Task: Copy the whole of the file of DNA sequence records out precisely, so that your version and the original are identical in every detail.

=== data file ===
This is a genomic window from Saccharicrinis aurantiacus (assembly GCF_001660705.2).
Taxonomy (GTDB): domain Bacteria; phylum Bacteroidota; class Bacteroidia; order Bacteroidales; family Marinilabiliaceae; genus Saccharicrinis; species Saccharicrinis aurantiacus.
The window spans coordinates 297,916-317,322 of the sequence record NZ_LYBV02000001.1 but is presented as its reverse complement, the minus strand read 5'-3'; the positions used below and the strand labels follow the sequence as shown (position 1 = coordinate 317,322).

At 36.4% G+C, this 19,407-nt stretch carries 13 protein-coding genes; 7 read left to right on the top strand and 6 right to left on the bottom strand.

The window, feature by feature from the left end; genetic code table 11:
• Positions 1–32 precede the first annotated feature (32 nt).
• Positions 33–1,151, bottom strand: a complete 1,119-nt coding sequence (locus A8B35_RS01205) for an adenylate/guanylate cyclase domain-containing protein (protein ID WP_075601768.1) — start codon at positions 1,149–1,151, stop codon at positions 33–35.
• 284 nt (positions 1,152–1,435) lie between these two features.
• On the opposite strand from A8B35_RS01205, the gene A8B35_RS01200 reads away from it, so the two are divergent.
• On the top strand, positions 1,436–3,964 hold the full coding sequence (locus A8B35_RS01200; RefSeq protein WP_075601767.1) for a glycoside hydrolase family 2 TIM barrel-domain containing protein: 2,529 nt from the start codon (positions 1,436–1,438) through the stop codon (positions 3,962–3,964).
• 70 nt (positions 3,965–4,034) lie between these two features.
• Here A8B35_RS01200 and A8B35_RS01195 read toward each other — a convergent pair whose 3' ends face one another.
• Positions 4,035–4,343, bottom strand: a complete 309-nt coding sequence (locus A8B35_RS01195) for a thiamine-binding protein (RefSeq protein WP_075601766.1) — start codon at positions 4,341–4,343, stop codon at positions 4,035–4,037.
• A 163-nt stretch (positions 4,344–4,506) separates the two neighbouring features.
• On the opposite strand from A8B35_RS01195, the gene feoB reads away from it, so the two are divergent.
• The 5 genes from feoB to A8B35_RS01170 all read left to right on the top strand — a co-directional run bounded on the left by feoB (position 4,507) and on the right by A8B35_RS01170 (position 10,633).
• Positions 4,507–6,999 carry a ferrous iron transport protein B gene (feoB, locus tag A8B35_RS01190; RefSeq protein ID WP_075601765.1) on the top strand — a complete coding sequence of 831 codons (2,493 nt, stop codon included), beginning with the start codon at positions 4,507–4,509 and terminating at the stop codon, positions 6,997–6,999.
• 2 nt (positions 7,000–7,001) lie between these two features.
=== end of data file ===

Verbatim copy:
This is a genomic window from Saccharicrinis aurantiacus (assembly GCF_001660705.2).
Taxonomy (GTDB): domain Bacteria; phylum Bacteroidota; class Bacteroidia; order Bacteroidales; family Marinilabiliaceae; genus Saccharicrinis; species Saccharicrinis aurantiacus.
The window spans coordinates 297,916-317,322 of the sequence record NZ_LYBV02000001.1 but is presented as its reverse complement, the minus strand read 5'-3'; the positions used below and the strand labels follow the sequence as shown (position 1 = coordinate 317,322).

At 36.4% G+C, this 19,407-nt stretch carries 13 protein-coding genes; 7 read left to right on the top strand and 6 right to left on the bottom strand.

The window, feature by feature from the left end; genetic code table 11:
• Positions 1–32 precede the first annotated feature (32 nt).
• Positions 33–1,151, bottom strand: a complete 1,119-nt coding sequence (locus A8B35_RS01205) for an adenylate/guanylate cyclase domain-containing protein (protein ID WP_075601768.1) — start codon at positions 1,149–1,151, stop codon at positions 33–35.
• 284 nt (positions 1,152–1,435) lie between these two features.
• On the opposite strand from A8B35_RS01205, the gene A8B35_RS01200 reads away from it, so the two are divergent.
• On the top strand, positions 1,436–3,964 hold the full coding sequence (locus A8B35_RS01200; RefSeq protein WP_075601767.1) for a glycoside hydrolase family 2 TIM barrel-domain containing protein: 2,529 nt from the start codon (positions 1,436–1,438) through the stop codon (positions 3,962–3,964).
• 70 nt (positions 3,965–4,034) lie between these two features.
• Here A8B35_RS01200 and A8B35_RS01195 read toward each other — a convergent pair whose 3' ends face one another.
• Positions 4,035–4,343, bottom strand: a complete 309-nt coding sequence (locus A8B35_RS01195) for a thiamine-binding protein (RefSeq protein WP_075601766.1) — start codon at positions 4,341–4,343, stop codon at positions 4,035–4,037.
• A 163-nt stretch (positions 4,344–4,506) separates the two neighbouring features.
• On the opposite strand from A8B35_RS01195, the gene feoB reads away from it, so the two are divergent.
• The 5 genes from feoB to A8B35_RS01170 all read left to right on the top strand — a co-directional run bounded on the left by feoB (position 4,507) and on the right by A8B35_RS01170 (position 10,633).
• Positions 4,507–6,999 carry a ferrous iron transport protein B gene (feoB, locus tag A8B35_RS01190; RefSeq protein ID WP_075601765.1) on the top strand — a complete coding sequence of 831 codons (2,493 nt, stop codon included), beginning with the start codon at positions 4,507–4,509 and terminating at the stop codon, positions 6,997–6,999.
• 2 nt (positions 7,000–7,001) lie between these two features.